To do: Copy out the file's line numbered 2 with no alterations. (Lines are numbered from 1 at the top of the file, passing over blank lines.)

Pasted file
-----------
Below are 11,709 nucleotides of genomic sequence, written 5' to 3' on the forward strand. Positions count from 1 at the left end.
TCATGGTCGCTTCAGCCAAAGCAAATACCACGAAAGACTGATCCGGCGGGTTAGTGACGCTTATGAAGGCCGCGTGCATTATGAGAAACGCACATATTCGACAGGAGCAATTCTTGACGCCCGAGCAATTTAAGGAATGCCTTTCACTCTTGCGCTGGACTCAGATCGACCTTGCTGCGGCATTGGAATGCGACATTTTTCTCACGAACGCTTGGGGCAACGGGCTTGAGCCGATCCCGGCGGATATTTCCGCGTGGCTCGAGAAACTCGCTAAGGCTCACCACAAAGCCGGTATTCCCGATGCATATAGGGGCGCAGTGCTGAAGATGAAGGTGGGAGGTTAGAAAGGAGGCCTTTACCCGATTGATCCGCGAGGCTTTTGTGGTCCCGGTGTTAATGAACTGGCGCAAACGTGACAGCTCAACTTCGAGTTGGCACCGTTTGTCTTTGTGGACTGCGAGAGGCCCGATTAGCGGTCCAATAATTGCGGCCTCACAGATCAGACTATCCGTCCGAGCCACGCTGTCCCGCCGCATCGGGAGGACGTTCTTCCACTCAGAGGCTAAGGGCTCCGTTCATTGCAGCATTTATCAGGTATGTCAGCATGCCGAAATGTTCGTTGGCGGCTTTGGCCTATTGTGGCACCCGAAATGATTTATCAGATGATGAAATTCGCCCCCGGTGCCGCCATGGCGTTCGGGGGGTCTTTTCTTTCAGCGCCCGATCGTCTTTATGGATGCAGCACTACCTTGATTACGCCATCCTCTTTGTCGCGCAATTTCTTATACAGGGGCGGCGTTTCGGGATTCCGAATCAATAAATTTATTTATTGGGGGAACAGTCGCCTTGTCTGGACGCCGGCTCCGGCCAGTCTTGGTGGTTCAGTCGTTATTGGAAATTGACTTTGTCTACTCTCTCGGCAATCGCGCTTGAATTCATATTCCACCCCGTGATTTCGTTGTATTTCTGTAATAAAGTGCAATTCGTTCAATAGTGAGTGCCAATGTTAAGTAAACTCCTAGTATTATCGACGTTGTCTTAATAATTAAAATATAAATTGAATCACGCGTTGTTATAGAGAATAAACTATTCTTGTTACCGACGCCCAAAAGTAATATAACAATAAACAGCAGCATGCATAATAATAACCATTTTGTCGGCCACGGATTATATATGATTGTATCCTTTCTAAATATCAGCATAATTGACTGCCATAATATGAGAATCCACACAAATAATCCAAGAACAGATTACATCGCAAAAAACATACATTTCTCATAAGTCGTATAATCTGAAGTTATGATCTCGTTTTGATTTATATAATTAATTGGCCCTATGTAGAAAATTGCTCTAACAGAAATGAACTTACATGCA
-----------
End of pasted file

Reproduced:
TCATGGTCGCTTCAGCCAAAGCAAATACCACGAAAGACTGATCCGGCGGGTTAGTGACGCTTATGAAGGCCGCGTGCATTATGAGAAACGCACATATTCGACAGGAGCAATTCTTGACGCCCGAGCAATTTAAGGAATGCCTTTCACTCTTGCGCTGGACTCAGATCGACCTTGCTGCGGCATTGGAATGCGACATTTTTCTCACGAACGCTTGGGGCAACGGGCTTGAGCCGATCCCGGCGGATATTTCCGCGTGGCTCGAGAAACTCGCTAAGGCTCACCACAAAGCCGGTATTCCCGATGCATATAGGGGCGCAGTGCTGAAGATGAAGGTGGGAGGTTAGAAAGGAGGCCTTTACCCGATTGATCCGCGAGGCTTTTGTGGTCCCGGTGTTAATGAACTGGCGCAAACGTGACAGCTCAACTTCGAGTTGGCACCGTTTGTCTTTGTGGACTGCGAGAGGCCCGATTAGCGGTCCAATAATTGCGGCCTCACAGATCAGACTATCCGTCCGAGCCACGCTGTCCCGCCGCATCGGGAGGACGTTCTTCCACTCAGAGGCTAAGGGCTCCGTTCATTGCAGCATTTATCAGGTATGTCAGCATGCCGAAATGTTCGTTGGCGGCTTTGGCCTATTGTGGCACCCGAAATGATTTATCAGATGATGAAATTCGCCCCCGGTGCCGCCATGGCGTTCGGGGGGTCTTTTCTTTCAGCGCCCGATCGTCTTTATGGATGCAGCACTACCTTGATTACGCCATCCTCTTTGTCGCGCAATTTCTTATACAGGGGCGGCGTTTCGGGATTCCGAATCAATAAATTTATTTATTGGGGGAACAGTCGCCTTGTCTGGACGCCGGCTCCGGCCAGTCTTGGTGGTTCAGTCGTTATTGGAAATTGACTTTGTCTACTCTCTCGGCAATCGCGCTTGAATTCATATTCCACCCCGTGATTTCGTTGTATTTCTGTAATAAAGTGCAATTCGTTCAATAGTGAGTGCCAATGTTAAGTAAACTCCTAGTATTATCGACGTTGTCTTAATAATTAAAATATAAATTGAATCACGCGTTGTTATAGAGAATAAACTATTCTTGTTACCGACGCCCAAAAGTAATATAACAATAAACAGCAGCATGCATAATAATAACCATTTTGTCGGCCACGGATTATATATGATTGTATCCTTTCTAAATATCAGCATAATTGACTGCCATAATATGAGAATCCACACAAATAATCCAAGAACAGATTACATCGCAAAAAACATACATTTCTCATAAGTCGTATAATCTGAAGTTATGATCTCGTTTTGATTTATATAATTAATTGGCCCTATGTAGAAAATTGCTCTAACAGAAATGAACTTACATGCA